Introduction: On Writing
Writing isn't for everybody, some may feel uncomfortable with pen and paper and find their way to genuine happiness through gardening or other methods. Writing isn't for them, but for those who enjoy the process or who once enjoyed it and want to try again. As a writing teacher I was often dismayed at the number of people who once loved to write but, somewhere in the course of their education, learned to fear it instead. If you are in this number, you might wish to do the fear of writing exercises before starting any of the others. A friend also told me that she prefers to visualize the exercises rather than write about them.
Countless changes, large and small, have been facilitated and helped by journal and personal writing in ways that are not obvious, and can't be measured in terms of book sales or bestseller lists. Incalculable individual adjustments have been worked through in the steady outpouring of words into notebooks and journals, words often trying to make sense of lives their writers never expected to lead.
One of my most abiding pleasures as a writing teacher has been to watch the joy and amazement of a student who has been surprised into writing at a level he or she didn't think possible. As anyone who has ever kept a journal knows, you don't have to be interested in becoming a professional author to enjoy and profit from putting things down on paper. There is--dare I say it?--too much stress today on publishing, too much emphasis on the product of writing, too little on the process.
What I have found is that the value of writing, the sense of connection, comes not at the point a play of mine is produced or a book published, but in the primary process of creation. When I'm writing hard, a sort of humming starts at the edge of my consciousness: earth slides away, the sky opens. I'm in, quite literally, another world. Something comes to me, through me, something sings me, hums me. Each and every one of us can participate in this primary creative act, can connect with this source.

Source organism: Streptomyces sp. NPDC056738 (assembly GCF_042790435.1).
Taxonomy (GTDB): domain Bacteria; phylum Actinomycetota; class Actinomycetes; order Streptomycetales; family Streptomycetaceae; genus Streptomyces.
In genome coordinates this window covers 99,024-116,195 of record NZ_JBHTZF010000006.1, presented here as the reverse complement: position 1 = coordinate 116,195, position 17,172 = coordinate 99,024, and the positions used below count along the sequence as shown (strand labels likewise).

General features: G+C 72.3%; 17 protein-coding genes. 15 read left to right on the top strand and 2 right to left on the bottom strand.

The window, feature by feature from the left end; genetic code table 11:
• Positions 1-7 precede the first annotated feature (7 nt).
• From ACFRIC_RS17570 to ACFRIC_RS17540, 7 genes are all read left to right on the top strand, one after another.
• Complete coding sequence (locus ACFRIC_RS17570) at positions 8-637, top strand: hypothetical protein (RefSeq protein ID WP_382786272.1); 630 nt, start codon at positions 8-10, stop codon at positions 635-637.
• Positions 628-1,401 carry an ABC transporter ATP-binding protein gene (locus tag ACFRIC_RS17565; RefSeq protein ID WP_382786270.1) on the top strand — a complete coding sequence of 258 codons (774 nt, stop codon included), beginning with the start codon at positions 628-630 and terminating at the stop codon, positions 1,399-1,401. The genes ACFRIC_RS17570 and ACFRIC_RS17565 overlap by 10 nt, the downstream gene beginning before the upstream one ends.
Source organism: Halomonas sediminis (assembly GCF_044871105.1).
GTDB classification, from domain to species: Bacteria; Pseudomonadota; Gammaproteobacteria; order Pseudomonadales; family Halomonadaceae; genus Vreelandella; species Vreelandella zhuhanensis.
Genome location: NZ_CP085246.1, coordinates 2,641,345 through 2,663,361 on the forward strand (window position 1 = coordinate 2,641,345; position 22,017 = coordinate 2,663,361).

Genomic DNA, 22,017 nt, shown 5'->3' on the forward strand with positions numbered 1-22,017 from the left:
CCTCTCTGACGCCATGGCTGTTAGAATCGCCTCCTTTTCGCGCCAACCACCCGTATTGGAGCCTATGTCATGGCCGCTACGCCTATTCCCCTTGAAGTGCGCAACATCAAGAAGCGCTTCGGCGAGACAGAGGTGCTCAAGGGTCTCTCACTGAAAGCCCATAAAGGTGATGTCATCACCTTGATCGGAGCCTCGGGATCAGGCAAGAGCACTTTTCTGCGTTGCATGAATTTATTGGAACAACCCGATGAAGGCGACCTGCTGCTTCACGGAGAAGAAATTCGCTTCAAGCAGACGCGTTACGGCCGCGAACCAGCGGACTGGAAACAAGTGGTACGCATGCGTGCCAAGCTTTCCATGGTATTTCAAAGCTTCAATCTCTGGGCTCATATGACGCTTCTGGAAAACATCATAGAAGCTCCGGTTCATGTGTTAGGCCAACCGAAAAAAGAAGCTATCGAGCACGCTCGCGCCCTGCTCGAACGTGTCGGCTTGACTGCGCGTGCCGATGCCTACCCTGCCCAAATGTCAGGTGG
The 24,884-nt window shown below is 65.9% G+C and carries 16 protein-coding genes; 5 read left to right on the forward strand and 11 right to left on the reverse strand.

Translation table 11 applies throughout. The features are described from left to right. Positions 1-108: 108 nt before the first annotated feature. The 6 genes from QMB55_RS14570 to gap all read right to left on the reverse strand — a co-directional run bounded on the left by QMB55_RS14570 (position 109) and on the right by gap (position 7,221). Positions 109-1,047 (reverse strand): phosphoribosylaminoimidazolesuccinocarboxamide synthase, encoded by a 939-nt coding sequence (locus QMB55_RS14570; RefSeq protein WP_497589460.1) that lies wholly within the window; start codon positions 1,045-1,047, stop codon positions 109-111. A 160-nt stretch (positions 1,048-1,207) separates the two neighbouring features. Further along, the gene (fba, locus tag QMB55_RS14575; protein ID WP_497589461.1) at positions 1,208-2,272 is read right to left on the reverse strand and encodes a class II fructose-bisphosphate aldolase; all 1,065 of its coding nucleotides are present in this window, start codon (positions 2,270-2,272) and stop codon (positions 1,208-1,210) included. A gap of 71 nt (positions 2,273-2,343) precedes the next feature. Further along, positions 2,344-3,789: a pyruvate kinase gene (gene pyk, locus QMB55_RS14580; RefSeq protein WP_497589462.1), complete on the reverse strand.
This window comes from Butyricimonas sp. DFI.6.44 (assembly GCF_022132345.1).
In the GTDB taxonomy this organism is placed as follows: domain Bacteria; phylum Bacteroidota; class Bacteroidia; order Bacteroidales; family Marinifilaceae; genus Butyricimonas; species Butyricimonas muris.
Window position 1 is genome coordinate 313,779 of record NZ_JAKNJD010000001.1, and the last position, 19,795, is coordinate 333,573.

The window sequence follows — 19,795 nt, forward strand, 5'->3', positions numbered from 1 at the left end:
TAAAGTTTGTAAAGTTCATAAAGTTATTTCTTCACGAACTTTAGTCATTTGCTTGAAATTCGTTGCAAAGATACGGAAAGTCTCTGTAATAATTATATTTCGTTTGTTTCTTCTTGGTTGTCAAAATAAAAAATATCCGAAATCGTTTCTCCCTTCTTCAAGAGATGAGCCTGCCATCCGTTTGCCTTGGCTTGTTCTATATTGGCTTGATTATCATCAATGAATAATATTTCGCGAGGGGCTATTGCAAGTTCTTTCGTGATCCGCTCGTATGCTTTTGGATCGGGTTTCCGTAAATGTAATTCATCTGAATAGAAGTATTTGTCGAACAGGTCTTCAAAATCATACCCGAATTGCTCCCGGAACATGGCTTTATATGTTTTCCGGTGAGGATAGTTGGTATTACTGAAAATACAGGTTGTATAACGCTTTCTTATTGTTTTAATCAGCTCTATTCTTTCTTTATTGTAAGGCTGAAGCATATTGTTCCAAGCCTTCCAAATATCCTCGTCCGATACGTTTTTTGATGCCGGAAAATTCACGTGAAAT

Over the years I found that it is easy to read coolly, superficially, only with the mind, but writing is different. Writing requires emotional involvement, it engages the whole self. By simply picking up a pen and writing for 15 or 20 minutes on a given subject, we often find out not only what we think about a topic, but also what we feel, what we fear, and what we hope. To cast material into a play, poem, or short story will frequently reveal hidden truths and latent ideas in a way that nothing else can.
There is nothing quite like having a daily commitment to write. Start with 15 minutes a day & structure it however you wish -- a letter to yourself, free-writing in a journal, working on a short story or poetry, whatever. Just decide how much time you want to spend every day on writing, then stick to it. It might help to keep a "Daily Log" where you sign in & sign out after your allotted time. You can commit to writing every day or to, say, five days a week which has the added clause that you can make up your time on the weekends if you had to skip a day during the previous five. You might form a "workshop" with one other person, each of you committed to writing once a day. Set realistic goals, don't set yourself up for failure. Starting small, then gradually increasing your daily minutes often works better than taking an idealized I-should-be-able-to-do-this-if-only-I-could-make-myself-work-harder approach. Whatever keeps you writing, whatever works for you, is the method to follow.